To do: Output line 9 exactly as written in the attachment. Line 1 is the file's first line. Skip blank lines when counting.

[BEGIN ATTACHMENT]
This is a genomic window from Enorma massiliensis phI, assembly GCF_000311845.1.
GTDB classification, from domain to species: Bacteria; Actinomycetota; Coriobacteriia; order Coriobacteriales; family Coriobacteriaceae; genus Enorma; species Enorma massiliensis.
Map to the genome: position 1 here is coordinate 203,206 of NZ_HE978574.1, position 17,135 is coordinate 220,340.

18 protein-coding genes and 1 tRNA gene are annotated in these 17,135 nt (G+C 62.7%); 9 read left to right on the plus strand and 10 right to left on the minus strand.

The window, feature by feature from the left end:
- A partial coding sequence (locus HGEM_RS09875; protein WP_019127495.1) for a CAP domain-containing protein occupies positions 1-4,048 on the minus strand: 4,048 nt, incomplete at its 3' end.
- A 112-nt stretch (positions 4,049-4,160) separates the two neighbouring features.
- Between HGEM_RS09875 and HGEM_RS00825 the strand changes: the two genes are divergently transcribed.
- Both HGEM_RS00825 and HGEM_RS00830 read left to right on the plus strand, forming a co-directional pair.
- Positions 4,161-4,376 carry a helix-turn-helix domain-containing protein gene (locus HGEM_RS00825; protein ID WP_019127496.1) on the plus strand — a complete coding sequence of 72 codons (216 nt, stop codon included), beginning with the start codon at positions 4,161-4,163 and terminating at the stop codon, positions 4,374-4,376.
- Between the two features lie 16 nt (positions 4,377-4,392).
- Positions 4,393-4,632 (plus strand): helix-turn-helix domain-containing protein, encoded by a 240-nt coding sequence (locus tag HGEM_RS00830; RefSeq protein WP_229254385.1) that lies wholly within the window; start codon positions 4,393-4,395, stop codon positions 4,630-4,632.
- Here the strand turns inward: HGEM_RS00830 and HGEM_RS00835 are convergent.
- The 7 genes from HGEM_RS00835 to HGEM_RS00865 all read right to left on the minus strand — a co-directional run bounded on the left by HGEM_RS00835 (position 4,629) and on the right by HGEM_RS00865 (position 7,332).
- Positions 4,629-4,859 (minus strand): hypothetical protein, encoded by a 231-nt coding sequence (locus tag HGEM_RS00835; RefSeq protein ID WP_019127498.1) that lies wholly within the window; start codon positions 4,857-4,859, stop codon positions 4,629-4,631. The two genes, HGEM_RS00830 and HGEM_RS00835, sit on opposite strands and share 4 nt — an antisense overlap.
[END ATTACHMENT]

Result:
- Both HGEM_RS00825 and HGEM_RS00830 read left to right on the plus strand, forming a co-directional pair.